For Catsouras Family, a Precedent for Online Privacy

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Click the image above to view photos of Nikki. Courtesy of the Catsouras family

A year ago this month, we reported on the story of Nikki Catsouras, the 18-year-old Orange County, Calif., woman who was killed in a devastating car crash. The gory photos of her body and the crash scene were posted on the Web for the world to see, raising all sorts of questions about privacy online. In January, the Catsouras family, who had sued the California Highway Patrol, the agency responsible for the leak, for negligence and invasion of privacy, was handed an important legal victory when a California appeals court ruled, in a 64-page published opinion, that the highway patrol's behavior—specifically, the actions of the two dispatchers found to have disseminated the photos—had been "morally deficient," causing emotional distress to the family for the mere purpose of creating a "vulgar spectacle." It was an important decision but, in an ongoing legal battle, the CHP appealed to the California Supreme Court, hoping it would hear the case. Finally, last Thursday, the Catsouras family got another bit of good news: the California Supreme Court denied the highway patrol's appeal.

In simple terms, what the ruling means is that the CHP will have the option to settle with the family out of court, hopefully agreeing to help rein in the photos that have spread virally on the Web, or face a jury trial. It will also have the option to appeal to the U.S. Supreme Court, though legal experts say the chances of the high court hearing the case are minuscule. Still, the Catsourases' win sets an important precedent that privacy rights can in some cases, now extend to the dead.

Nikki's parents found out about their daughter's accident, which took place on a toll road near their home, just moments after it happened. But they were forbidden by the coroner from identifying their daughter's body—it was simply too terrible for a parent to see. A few days later, however, Nikki's mother came across nine color images of her daughter's mangled body while searching for an online article about the crash. Soon after, her father, Christos, opened an e-mail he thought was from his office, only to find the images pasted into the body of the text. "Woohoo Daddy!" the message read. "Hey Daddy, I'm still alive." Then the Catsouras family discovered a fake MySpace page set up in Nikki's name, where commenters proclaimed she "deserved it," and learned that the images had been posted on blogs devoted to pornography and death. In the worst of the photos, Nikki's nearly severed head is shown through the shattered window of her father's Porsche.

In the aftermath, the Catsouras family has had to take out a second mortgage on their home to cover the cost of their legal fees. They've forbidden Nikki's three younger sisters from using social-networking sites like MySpace, and took two of the girls out of school, for fear that the adolescent rumor mill would be too much. Their second-eldest daughter, Christiana, is now a junior at the local high school, but memories of her sister pop up when she least expects it: last year, a firefighter came to her class to lecture on driver safety. Not knowing Christiana was in the classroom, he mentioned Nikki, and Christiana fled the room crying, terrified he would show the images.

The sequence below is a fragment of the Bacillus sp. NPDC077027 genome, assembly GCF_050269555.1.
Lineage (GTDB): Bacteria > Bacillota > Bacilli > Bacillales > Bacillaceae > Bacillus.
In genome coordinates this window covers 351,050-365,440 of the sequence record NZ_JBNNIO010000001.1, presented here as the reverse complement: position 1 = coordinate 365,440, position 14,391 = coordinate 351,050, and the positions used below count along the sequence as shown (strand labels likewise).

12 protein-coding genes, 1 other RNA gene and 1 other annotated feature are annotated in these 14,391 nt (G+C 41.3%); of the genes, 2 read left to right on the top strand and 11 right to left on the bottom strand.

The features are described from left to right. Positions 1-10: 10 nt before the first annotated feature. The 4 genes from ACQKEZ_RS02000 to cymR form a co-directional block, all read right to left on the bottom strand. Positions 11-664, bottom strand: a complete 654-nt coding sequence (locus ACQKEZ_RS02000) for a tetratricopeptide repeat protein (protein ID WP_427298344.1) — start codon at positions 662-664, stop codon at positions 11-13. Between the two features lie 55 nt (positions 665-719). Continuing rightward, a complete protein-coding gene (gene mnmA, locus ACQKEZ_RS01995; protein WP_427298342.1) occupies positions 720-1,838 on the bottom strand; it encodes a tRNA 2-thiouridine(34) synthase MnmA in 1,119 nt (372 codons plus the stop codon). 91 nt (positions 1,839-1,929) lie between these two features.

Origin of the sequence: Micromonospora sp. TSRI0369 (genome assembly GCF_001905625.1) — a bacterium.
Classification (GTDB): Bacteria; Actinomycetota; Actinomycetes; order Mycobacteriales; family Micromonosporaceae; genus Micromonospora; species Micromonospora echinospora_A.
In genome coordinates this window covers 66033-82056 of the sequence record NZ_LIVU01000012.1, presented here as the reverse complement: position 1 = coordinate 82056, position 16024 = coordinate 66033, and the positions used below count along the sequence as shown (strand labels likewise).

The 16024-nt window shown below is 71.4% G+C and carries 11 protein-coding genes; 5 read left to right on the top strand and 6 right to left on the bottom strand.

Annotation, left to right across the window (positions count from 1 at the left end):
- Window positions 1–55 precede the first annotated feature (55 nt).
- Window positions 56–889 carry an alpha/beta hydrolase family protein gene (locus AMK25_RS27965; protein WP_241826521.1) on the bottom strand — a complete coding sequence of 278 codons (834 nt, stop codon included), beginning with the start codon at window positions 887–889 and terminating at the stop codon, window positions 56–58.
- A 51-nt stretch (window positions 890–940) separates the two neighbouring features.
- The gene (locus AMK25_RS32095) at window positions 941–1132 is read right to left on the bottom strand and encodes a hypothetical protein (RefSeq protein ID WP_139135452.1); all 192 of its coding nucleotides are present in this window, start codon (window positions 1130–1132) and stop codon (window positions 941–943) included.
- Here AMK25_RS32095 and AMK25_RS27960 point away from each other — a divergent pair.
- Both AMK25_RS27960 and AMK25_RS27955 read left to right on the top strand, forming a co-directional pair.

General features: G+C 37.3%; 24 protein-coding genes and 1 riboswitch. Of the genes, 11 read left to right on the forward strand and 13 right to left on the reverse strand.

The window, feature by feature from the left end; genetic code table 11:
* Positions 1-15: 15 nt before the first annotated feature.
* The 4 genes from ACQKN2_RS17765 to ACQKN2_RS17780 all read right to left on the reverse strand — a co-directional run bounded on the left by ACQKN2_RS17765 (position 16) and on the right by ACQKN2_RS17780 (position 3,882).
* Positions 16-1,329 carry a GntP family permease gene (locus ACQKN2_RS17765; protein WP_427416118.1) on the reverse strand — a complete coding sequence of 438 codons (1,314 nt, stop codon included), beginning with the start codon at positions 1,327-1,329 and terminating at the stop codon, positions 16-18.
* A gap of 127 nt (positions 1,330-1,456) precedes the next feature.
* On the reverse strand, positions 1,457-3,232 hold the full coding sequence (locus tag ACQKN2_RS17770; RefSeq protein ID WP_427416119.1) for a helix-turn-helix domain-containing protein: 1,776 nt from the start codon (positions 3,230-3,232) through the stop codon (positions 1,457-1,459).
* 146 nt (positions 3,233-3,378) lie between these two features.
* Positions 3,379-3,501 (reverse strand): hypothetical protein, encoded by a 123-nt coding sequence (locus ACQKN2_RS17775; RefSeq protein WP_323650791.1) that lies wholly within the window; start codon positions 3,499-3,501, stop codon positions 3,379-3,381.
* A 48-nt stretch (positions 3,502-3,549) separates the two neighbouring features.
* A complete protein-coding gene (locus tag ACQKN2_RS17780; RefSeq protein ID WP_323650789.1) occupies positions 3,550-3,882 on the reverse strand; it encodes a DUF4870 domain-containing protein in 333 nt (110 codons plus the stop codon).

Google still delivers 175,000 results for "Catsouras," and there are multiple Web sites devoted solely to the gruesome photos. Media attention has brought a focus onto the family's struggle, but in many ways, it's a Catch-22: with each article, there is a new round of people who search for their daughter's photos. "It's the simple things you never expect," Christos told NEWSWEEK back in April 2009. "We live in fear of the pictures. And our kids will never Google their name without the risk of seeing them."

With the law on their side, the next challenge for the family will be this: How can they stop the spread of the remaining photos, everpresent on the Web? Many of the bloggers who post such images are anonymous, and it's nearly impossible from a practical perspecive to hold every Web-hosting company accountable for the speech of each individual user. The family hopes that the CHP will agree to give them ownership of the images, which would allow them go after anybody who was posting them without permission. "It's going to be hard to get them off the Net," says privacy-law expert Dan Solove, a professor at George Washington University. "But it's not impossible."

In the meantime, the Catsouras family takes solace in knowing they are one step closer to the end of a seemingly endless nightmare. "In a perfect world, I would push a button and delete every one of the images," says Nikki's mother, Lesli Catsouras. "But it feels good knowing that at least now, at least in California, our case will [help] prevent this from happening to anybody else." For the moment, it's the best possible outcome to any parent's worst fear.

For Catsouras Family, a Precedent for Online Privacy | Tech & Science